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K is the equilibrium constant, while Q is the reaction quotient and can, therefore, be used at any time during the reaction. This means that Q can be calculated even when the reaction is not at equilibrium, leading to K and Q possibly being different numbers. by comparing the different values of K and Q, you can find the direction that the reaction is favoring at the time. If Q < K, then [R] > [P], so the forward reaction is favored. If Q > K, then [P] > [R], so the reverse reaction is favored.
K would be known as the equilibrium constant, Kc. K can also be used to calculate the partial pressure of a species at equilibrium, Kp. Q is the reaction quotient and it is used to determine which direction a reaction will proceed. Q or Qc or Qp are calculated the same way as K, but for Q, the reaction doesn't have to be in equilibrium.
K is a fixed ratio and will therefore always be the same number (for each reaction at a certain temperature), but Q is the P/R ratio calculated at any point in the reaction. Q can be used to figure out whether a reaction is at equilibrium, and if not, which direction the reaction is moving.
K and Q have the same values at equilibrium. That is why, if they are not equal you can see whether the reaction going forwards or backward by comparing the Q and the K. If Q is bigger than K, that means the reaction at this time has more products than it's equilibrium state, which is what the K value is. So we will see that this reaction will rely more on to the left side and produce more reactants to reach equilibrium.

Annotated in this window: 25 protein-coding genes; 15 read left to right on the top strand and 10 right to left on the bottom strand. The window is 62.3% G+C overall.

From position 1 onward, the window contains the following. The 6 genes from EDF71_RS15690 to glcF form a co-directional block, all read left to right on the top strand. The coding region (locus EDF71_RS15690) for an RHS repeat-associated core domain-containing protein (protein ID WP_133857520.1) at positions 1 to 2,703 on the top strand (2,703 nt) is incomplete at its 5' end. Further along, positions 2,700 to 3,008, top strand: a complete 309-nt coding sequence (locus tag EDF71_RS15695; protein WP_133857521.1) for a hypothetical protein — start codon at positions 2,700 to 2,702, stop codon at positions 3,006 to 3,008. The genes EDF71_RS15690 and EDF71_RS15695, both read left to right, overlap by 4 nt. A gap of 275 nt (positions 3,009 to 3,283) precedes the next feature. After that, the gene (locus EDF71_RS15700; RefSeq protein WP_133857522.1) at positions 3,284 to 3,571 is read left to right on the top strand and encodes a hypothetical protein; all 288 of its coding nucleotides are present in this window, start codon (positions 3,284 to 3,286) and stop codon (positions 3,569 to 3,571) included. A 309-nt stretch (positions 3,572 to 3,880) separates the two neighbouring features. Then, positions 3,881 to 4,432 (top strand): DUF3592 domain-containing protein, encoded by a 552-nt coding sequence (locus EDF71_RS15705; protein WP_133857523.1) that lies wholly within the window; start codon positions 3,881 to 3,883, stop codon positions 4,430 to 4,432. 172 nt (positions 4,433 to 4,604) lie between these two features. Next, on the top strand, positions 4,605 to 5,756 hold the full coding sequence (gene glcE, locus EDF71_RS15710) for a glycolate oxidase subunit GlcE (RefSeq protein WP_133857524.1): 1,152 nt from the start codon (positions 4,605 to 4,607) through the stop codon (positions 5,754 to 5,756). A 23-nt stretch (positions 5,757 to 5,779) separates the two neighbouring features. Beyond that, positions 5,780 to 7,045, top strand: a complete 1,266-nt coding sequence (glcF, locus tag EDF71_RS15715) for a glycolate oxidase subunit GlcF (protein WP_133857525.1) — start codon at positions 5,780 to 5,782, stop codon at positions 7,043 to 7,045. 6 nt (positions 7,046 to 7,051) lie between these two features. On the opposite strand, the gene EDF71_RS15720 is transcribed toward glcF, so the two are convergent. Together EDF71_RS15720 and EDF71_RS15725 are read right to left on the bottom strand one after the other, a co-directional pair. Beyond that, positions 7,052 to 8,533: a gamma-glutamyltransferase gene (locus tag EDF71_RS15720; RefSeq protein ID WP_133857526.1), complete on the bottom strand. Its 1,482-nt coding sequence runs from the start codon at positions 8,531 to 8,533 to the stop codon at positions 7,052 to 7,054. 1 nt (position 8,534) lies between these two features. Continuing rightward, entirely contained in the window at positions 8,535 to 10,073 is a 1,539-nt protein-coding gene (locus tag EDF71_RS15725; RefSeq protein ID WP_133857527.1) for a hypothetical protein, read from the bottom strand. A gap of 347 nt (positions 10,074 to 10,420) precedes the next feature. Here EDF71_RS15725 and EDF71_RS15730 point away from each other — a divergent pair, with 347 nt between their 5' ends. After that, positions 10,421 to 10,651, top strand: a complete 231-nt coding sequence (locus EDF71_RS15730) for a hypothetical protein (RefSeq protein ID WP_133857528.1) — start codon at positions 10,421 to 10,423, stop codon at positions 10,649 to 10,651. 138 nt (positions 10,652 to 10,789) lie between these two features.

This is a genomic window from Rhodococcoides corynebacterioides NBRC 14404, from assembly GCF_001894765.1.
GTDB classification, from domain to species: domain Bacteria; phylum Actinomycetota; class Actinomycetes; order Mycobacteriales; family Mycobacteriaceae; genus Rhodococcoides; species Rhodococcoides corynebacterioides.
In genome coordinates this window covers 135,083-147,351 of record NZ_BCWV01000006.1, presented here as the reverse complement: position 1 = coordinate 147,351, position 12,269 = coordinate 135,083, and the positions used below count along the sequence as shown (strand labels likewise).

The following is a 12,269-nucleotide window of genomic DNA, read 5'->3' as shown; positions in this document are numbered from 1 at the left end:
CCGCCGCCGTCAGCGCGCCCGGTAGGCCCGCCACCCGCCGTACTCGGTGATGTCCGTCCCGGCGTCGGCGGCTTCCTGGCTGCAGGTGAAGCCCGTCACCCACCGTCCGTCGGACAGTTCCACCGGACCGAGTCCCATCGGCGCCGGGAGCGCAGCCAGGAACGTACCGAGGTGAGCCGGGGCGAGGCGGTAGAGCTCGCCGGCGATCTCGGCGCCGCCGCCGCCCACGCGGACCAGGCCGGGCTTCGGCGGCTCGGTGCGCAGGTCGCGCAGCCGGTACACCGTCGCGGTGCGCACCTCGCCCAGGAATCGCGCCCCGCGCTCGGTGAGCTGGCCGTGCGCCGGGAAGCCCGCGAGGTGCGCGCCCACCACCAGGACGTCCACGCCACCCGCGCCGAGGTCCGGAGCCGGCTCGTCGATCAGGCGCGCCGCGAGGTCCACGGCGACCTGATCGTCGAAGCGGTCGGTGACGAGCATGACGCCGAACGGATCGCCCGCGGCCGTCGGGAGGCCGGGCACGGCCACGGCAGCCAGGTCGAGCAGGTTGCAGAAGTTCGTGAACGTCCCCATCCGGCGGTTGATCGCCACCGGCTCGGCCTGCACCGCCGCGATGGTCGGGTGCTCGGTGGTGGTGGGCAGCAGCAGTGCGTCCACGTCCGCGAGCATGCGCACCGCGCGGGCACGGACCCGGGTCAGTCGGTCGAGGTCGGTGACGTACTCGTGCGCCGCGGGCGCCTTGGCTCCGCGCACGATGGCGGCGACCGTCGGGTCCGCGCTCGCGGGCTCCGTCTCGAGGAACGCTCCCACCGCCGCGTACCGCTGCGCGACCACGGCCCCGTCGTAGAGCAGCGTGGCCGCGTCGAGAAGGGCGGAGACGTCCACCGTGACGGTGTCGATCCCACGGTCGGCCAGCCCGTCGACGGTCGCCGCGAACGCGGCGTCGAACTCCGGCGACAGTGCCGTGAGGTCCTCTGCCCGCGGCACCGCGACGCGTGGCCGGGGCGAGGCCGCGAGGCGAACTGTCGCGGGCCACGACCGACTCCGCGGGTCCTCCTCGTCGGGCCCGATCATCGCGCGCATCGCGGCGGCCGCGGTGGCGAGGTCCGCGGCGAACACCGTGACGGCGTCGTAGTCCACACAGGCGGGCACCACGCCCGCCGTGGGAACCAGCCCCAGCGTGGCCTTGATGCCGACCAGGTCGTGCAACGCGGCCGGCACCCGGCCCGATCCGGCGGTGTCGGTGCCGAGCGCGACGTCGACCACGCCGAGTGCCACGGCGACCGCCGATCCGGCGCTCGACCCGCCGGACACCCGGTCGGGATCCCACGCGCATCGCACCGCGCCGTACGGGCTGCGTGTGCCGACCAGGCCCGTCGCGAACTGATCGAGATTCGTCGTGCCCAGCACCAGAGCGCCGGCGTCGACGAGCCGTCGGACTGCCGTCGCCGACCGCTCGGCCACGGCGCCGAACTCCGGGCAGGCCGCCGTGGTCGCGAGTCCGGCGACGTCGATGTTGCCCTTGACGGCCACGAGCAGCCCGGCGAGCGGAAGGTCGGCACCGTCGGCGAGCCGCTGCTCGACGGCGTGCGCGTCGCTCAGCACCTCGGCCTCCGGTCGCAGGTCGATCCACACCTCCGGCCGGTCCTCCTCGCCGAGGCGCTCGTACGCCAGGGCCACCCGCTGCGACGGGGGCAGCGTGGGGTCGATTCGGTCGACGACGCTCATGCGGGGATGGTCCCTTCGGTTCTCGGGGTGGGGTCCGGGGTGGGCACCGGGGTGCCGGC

K is the fixed equilibrium constant value for a certain reaction. Q is the reaction quotient and is used when it is certain that the reaction is not at equilibrium yet. For example, if you add more products, the reaction will not be at equilibrium the moment you add more products, so you would calculate the Q, compare it to K and see how the reaction would respond to make itself reach equilibrium.
The difference in K and Q is because K is taken when the reaction is at equilibrium and Q is taken at another point to determine if the reaction has reached equilibrium. The values of Q and K also help to determine which way the reaction will move from the point where Q was taken. This can also help with ICE tables to determine if the change will be positive or negative.
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